In class we used Kumohada paper, a high quality Japanese paper that is fairly expensive and must be ordered directly from Japan. This is a traditional paper to use with Nihonga and its even texture and consistency accepts the paint well.
However a variety of papers and substrates can be and have been used with Nihonga. Japanese paper is especially good because the Japanese technique for papermaking manipulates the layers of long fibers of the paper pulp in such a way that they interlock, creating a very strong paper. Also the hand-made paper is typically not made with chemicals and is therefore archival. However many western and machine-made papers are also suitable once they have been sized with dhosa.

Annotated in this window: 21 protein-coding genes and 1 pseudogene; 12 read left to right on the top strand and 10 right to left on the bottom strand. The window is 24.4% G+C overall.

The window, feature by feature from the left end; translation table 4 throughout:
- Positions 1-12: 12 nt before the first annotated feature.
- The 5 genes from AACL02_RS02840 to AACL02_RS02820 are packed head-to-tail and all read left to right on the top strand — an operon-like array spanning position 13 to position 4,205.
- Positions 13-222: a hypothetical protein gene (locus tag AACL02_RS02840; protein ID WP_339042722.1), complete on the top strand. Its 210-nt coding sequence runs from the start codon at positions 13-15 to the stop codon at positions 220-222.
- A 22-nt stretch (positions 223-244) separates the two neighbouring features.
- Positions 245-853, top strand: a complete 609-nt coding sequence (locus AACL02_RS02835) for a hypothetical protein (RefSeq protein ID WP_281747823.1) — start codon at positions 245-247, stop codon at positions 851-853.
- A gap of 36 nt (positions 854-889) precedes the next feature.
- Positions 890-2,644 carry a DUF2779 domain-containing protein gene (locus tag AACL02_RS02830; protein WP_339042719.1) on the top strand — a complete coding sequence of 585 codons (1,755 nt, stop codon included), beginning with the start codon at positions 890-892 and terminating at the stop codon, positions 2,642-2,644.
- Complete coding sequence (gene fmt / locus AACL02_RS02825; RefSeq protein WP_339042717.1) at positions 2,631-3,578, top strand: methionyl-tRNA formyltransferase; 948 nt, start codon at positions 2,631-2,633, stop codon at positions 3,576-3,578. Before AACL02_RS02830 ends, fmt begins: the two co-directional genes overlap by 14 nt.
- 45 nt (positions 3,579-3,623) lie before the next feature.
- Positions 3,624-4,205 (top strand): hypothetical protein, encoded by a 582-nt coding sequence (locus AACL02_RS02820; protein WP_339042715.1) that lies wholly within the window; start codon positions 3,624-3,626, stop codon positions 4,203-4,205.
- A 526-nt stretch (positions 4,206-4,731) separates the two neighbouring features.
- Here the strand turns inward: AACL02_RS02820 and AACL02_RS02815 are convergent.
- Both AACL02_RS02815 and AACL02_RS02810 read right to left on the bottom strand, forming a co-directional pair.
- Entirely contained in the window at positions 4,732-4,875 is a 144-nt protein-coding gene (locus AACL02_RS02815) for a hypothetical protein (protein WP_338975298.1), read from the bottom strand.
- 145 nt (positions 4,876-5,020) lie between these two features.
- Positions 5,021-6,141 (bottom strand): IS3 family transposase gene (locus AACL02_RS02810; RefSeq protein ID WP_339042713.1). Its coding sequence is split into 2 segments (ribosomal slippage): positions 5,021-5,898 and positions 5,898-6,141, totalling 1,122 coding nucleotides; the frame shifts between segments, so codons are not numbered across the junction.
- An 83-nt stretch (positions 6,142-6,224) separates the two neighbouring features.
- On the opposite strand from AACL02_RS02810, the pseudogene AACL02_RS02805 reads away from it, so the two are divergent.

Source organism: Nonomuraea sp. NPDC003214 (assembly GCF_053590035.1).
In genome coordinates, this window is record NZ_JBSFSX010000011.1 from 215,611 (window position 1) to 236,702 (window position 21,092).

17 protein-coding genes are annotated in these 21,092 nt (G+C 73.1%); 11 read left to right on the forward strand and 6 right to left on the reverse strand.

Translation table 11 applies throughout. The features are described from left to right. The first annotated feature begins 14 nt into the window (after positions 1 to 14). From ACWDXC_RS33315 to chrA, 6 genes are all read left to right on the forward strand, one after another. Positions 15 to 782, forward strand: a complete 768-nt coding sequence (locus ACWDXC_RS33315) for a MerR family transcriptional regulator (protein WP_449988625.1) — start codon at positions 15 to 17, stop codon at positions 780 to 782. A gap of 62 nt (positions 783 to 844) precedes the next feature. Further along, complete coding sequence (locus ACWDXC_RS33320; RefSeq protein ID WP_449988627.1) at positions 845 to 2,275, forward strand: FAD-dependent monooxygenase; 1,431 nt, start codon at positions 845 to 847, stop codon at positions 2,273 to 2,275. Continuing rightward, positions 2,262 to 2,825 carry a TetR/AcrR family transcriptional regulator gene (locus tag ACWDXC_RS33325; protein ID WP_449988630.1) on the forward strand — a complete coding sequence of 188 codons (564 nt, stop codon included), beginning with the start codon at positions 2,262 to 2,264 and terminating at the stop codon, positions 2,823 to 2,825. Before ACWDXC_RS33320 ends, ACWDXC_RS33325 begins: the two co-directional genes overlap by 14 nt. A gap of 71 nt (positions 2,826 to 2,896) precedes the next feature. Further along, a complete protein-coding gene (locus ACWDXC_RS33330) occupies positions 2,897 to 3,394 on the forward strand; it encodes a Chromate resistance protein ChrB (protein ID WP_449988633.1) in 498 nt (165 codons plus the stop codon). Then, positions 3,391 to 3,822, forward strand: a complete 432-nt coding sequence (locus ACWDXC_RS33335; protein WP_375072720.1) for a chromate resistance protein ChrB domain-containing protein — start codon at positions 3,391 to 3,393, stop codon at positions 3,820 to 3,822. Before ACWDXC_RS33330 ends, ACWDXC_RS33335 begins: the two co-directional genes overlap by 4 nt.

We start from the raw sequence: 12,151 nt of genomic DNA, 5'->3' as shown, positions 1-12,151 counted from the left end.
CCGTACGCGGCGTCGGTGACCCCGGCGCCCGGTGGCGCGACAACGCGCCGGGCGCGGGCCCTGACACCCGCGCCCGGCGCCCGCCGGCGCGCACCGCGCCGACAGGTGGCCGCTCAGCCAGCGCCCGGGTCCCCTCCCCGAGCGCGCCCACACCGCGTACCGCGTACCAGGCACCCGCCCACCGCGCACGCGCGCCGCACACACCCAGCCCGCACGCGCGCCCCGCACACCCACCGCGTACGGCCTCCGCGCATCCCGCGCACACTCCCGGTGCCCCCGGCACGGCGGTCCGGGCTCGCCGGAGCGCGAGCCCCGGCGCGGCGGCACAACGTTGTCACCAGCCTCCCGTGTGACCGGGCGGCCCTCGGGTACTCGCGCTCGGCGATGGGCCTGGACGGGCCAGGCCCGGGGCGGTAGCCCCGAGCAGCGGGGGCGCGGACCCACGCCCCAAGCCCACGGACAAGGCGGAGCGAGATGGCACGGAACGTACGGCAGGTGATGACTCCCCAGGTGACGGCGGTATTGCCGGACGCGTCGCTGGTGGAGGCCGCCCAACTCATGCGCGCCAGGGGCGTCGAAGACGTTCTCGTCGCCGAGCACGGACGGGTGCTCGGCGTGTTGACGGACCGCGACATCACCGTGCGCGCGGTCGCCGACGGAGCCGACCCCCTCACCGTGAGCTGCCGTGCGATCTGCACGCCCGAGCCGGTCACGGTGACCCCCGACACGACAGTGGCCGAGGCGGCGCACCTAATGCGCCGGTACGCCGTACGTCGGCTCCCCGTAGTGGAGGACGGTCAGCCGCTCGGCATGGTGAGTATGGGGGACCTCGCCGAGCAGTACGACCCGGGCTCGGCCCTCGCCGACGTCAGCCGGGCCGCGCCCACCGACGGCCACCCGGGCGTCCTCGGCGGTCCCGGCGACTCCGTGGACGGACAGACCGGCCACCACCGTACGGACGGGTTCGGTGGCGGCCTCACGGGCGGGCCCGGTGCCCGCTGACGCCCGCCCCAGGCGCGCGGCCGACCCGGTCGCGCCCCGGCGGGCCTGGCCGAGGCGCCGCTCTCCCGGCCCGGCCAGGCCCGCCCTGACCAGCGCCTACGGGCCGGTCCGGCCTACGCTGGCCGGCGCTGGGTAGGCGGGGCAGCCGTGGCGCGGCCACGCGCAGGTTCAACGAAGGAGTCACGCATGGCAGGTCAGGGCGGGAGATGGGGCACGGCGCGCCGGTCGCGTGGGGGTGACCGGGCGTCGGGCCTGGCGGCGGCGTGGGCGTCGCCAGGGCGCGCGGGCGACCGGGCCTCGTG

Here is a video showing how Japanese paper is typically made.
Whatever paper you use, take it out of its packaging once you get to the studio. Paper needs to adjust to the air and environment and should not be tightly rolled or encased in plastic.